Originally scheduled for release almost two years ago, Paradise's second
budget release is now finally available. Budget-priced at just £12.99,
Overload is a horizontally-scrolling shoot-em-up. It has no connection with the identically-titled game that Clares Micros released several years ago.
Given that Overload is a shoot-em-up, there's not really a great deal of opportunity for originality in the gameplay - if you've played
Planetoid or its arcade ilk then you know pretty much what to expect.
This doesn't mean that Overload has no originality, however, because
in terms of neat presentational touches it's bubbling over with enthusiasm.
Despite this, however, the gameplay is simple - you fly left and right
shooting aliens whilst collecting 'fuzzies' and delivering them back to your
rocket, whilst collecting powerups and extra energy pods. At the bottom of
the screen a wide 'radar' shows an overview of things happening just
off-screen, although it doesn't show the entire level.
For what is basically a very simple game, Overload has a surprisingly
intricate set of play mechanics. You have four separate sets of energy
bars to keep an eye on, representing weapons, thrusters, radar power and
oxygen. As you make different mistakes they become deplenished and you
lose the ability to move quickly, to use the radar or to fire quickly.
When all four bars are deplenished you lose a life, but you can collect
various different coloured balls to replenish individual bars - these are
sometimes released when enemies are killed. This system has the effect that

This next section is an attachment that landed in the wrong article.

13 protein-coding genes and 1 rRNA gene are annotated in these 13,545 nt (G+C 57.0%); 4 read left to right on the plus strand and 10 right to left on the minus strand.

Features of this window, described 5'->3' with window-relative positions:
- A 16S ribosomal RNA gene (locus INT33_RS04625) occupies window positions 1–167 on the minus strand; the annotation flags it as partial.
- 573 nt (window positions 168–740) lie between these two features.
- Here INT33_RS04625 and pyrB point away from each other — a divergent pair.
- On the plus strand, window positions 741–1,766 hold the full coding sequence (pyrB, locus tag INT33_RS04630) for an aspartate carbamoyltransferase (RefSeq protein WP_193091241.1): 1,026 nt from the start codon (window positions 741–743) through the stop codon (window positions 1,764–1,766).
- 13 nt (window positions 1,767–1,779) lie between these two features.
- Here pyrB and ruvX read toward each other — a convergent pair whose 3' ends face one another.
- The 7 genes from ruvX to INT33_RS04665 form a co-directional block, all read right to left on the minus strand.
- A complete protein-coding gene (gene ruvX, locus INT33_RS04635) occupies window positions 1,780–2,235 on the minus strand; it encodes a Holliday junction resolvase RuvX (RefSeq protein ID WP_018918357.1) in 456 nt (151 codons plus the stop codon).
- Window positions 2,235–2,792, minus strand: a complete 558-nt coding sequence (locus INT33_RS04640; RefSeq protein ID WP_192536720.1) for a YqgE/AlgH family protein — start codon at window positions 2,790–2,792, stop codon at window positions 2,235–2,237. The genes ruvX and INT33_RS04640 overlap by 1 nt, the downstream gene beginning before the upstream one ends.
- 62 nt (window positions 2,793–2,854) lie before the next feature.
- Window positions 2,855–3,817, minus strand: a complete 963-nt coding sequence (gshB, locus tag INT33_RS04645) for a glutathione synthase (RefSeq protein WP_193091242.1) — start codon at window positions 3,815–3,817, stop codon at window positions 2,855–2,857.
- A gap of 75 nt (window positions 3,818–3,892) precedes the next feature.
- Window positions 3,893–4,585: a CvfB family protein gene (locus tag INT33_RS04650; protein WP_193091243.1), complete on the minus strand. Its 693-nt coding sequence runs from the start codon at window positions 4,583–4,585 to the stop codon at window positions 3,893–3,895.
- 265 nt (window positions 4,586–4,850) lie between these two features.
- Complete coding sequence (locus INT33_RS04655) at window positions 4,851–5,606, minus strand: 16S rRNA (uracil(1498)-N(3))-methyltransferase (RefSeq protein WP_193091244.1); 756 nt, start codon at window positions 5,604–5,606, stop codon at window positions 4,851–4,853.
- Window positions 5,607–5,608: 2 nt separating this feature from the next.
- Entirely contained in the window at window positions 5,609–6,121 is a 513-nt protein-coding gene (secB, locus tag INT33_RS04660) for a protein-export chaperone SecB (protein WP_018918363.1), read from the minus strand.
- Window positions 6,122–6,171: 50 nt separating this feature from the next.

as you do badly the game gets harder, which helps add to the tension although is arguably a little unfair. Despite this complex system the game isn't
confusing to play - you can ignore the details pretty much with impunity.
This is indicative of the nicely polished gameplay, which is also pleasingly smooth with a good sense of pace. The multi-level parallax scrolling runs
at full-speed in 256 colours even on ARM 2 machines.
With the combined movement of the aliens and yourself the overall speed of
the game can be extremely fast, and you move too slowly to avoid some of the
faster enemies - it's sometimes a bit too fast. To help avoid this
problem you have to watch both the onscreen radar (to give you warning of
what's coming) and the main play area, which takes a little practice but
isn't really that difficult. Many collisions are totally unavoidable, but
once you realise that this is just part of the game you don't mind so much -
luckily you can take a lot of hits before you die. As well as aliens there
are also two different types of powerup to collect - to claim one you must
destroy a particular craft and then catch a pod before it hits the ground.
There are also refill podules dropped by destroyed craft, which get rarer
as the game progresses.
There is a reasonable amount of variety built into the game, which consists of four separate 'worlds' plus a final boss, because each world is broken into
five stages. The first is the basic game where you must rescue the 'fuzzies',
whilst in the second you have to destroy some stronger boss ships (which are
always the same). In the third you must just annihilate all the aliens, and
the fourth sees you collecting crystals whilst avoiding bouncing asteroids
and against a tight time limit. Bizarrely, you can't lose lives on this
fourth stage, which makes it futile and totally pointless (although it's quite fun!). Finally, in a trivially easy fifth stage you fly at a fixed speed